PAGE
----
Curbing eggs glut, agriculture CS to vet importers
- In 2017, Kenya imported 37,338 eggs, all from China. In 2018, this rose by 150 to 5.6 million.
- Uganda accounted for the biggest source of Kenya’s egg imports, with traders importing 5 million eggs from the neighbour.
- This represented 89% of the total imports during the period. China and the United Arab Emirates are the other two major countries where Kenya sourced its imports.
Egg importers will now be required to obtain clearance from the Cabinet Secretary of Agriculture in order to import their eggs.
This is one of the radical measures being undertaken by the government as it seeks to protect local poultry farmers from unfair competition.
The measures were outlined during a response session to the agriculture departmental committee by the Cabinet Secretary in charge of agriculture Mwangi Kiunjuri.
Previously, egg import licenses were issued directly by the Director of Veterinary Services.
Currently, Kenya’s annual egg production stands at 1.6 billion while annual consumption is at 1.2 billion, meaning that farmers are left with over 400 million eggs.
This coupled with the imports perhaps explaining the glut currently witnessed in the market.
“There is a time we use to do like 40,000- 50,000 profit in a month, right now its just half of that and we have incurred other costs besides that like vaccines, medicines have gone higher plus also getting the right feeds,” said Rachel Kuria- Poultry Keeper in Kiambu.
According to government statistics, there have been a rise in egg imports into the country over the last two years.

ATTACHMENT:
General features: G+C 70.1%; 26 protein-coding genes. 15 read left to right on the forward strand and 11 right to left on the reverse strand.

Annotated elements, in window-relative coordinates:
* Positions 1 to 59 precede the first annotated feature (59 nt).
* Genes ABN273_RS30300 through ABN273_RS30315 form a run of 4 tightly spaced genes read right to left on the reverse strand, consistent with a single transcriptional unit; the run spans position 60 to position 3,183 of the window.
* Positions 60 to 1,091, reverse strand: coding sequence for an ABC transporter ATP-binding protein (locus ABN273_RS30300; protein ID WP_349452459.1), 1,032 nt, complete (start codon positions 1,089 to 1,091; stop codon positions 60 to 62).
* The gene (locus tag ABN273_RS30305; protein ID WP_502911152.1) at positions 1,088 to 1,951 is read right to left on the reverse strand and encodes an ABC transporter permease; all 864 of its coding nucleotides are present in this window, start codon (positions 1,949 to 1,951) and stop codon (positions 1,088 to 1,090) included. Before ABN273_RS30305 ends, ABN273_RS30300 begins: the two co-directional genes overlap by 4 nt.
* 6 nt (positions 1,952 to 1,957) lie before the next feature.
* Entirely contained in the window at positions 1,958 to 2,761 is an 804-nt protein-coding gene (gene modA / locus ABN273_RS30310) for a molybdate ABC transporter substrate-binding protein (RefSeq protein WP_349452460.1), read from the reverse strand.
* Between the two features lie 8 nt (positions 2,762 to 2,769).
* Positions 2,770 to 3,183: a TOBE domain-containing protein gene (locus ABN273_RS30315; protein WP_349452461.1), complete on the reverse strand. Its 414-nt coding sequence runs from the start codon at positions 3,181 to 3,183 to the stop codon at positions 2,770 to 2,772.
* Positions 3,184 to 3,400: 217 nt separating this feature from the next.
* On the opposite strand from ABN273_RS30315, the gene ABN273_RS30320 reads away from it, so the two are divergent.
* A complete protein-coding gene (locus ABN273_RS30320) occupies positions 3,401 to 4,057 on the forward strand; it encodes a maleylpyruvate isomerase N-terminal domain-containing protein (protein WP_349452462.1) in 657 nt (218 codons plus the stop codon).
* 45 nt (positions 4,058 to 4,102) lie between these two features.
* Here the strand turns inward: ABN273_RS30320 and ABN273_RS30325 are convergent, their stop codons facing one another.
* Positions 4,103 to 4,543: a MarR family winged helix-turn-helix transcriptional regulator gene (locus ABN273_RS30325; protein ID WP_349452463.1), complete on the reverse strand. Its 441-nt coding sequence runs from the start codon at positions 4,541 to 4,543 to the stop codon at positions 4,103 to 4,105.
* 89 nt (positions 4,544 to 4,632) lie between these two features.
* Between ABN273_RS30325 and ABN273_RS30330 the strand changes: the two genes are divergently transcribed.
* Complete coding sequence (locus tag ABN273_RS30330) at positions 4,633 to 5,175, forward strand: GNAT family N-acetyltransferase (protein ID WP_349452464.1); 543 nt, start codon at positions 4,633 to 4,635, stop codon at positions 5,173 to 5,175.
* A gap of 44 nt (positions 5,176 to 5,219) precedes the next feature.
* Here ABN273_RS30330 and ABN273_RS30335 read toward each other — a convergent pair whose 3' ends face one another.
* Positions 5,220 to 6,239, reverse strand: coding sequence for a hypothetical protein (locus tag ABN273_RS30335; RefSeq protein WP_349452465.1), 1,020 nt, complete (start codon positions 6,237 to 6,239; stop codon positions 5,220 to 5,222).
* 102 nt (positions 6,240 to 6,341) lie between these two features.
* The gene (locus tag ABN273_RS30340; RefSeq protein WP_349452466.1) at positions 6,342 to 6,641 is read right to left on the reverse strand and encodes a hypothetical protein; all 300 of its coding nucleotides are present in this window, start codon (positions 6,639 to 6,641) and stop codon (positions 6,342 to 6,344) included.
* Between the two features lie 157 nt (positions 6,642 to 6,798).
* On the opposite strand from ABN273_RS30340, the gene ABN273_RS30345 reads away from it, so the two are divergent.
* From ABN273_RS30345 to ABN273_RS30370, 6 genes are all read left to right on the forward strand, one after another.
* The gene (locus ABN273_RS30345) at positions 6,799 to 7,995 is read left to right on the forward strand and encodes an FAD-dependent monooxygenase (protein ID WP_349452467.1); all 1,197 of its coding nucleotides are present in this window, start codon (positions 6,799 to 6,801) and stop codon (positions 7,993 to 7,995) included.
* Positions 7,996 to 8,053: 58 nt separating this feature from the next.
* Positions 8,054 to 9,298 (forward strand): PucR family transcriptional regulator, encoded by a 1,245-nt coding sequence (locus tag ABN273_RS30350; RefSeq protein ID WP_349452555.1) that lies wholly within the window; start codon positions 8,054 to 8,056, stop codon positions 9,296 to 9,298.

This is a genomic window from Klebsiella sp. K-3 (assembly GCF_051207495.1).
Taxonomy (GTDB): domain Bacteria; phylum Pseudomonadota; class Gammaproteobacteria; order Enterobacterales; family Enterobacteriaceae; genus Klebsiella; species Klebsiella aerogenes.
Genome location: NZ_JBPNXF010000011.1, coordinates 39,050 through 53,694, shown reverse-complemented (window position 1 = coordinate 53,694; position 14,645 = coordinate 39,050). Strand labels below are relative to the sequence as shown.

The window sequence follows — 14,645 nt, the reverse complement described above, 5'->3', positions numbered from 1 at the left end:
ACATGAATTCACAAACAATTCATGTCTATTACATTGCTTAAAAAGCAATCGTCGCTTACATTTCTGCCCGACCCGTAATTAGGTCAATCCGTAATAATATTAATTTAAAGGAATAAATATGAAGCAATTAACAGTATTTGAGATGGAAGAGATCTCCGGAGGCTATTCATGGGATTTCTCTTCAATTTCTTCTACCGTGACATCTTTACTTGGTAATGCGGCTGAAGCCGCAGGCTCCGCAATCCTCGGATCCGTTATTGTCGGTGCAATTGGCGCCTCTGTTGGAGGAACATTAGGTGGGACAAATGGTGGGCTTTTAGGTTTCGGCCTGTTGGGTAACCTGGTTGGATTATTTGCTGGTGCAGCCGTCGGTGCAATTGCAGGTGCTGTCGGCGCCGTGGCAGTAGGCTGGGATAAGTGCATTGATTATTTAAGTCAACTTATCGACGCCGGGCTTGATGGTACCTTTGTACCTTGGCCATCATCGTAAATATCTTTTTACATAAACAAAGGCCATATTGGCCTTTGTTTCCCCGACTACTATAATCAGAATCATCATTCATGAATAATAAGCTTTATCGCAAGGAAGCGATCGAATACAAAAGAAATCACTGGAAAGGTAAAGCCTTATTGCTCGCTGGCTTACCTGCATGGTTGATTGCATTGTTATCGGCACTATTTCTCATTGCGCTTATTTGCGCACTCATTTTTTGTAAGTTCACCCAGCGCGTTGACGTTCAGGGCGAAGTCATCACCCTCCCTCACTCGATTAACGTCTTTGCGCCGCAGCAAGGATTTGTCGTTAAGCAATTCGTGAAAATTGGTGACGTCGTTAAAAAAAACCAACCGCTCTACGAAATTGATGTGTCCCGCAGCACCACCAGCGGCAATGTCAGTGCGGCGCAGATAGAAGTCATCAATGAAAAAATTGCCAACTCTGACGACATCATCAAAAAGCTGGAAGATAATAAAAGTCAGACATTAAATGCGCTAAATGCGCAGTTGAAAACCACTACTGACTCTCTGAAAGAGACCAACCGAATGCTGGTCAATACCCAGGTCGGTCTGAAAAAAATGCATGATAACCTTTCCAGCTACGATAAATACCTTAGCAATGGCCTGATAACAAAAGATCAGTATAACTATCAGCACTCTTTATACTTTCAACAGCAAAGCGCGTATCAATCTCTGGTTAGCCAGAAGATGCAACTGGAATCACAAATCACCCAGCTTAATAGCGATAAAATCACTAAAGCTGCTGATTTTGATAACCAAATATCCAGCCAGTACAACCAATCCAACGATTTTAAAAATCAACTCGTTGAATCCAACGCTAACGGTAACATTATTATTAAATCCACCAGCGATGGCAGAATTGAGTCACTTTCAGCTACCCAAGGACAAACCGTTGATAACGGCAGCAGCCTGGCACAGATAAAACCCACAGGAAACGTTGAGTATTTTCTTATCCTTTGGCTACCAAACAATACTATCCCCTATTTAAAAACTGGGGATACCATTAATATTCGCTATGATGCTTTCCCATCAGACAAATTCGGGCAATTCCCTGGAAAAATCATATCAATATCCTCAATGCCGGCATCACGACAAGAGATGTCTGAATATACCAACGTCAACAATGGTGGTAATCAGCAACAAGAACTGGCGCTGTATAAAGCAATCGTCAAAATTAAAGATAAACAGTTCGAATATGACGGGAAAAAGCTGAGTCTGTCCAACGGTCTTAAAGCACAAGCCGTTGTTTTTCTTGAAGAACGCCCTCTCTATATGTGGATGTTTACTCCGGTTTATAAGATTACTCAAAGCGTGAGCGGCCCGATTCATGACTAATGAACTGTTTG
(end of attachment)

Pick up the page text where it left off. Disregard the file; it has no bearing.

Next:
In 2017, Kenya imported 37,338 eggs, all from China. In 2018, this rose by 150 to 5.6 million.
Uganda accounted for the biggest source of Kenya’s egg imports, with traders importing 5 million eggs from the neighbour.
This represented 89% of the total imports during the period. China and the United Arab Emirates are the other two major countries where Kenya sourced its imports.
But veterinary experts in the country say a cabinet secretary’s approval is not enough to stop illegal egg imports.
“We are trying to solve a problem here, not symptoms of the problem. Even if the CS will be authorizing, there is one aspect he can’t take up, the sanitary aspect of the importation. We must do risk assessment, to avoid introducing diseases and that can only be done by director not vet services,” said Samuel Kahariri, National Chairman, Kenya Veterinary Association.
“ If you look at our borders they are very porous and they allow even products from neighbouring countries which have been very cheaply produced and I think this nothing more than dumping,”
“ If you look at Busia they have routes where they smuggle the eggs, some of it through the Malaba border, there is more than half a million trays of eggs at these borders coming through, if you look at books you will not see any of this. These traders have devised mechanism of routes not manned, sometimes they offload on the other border and then soda sodas and tug tubs take them,” he added.
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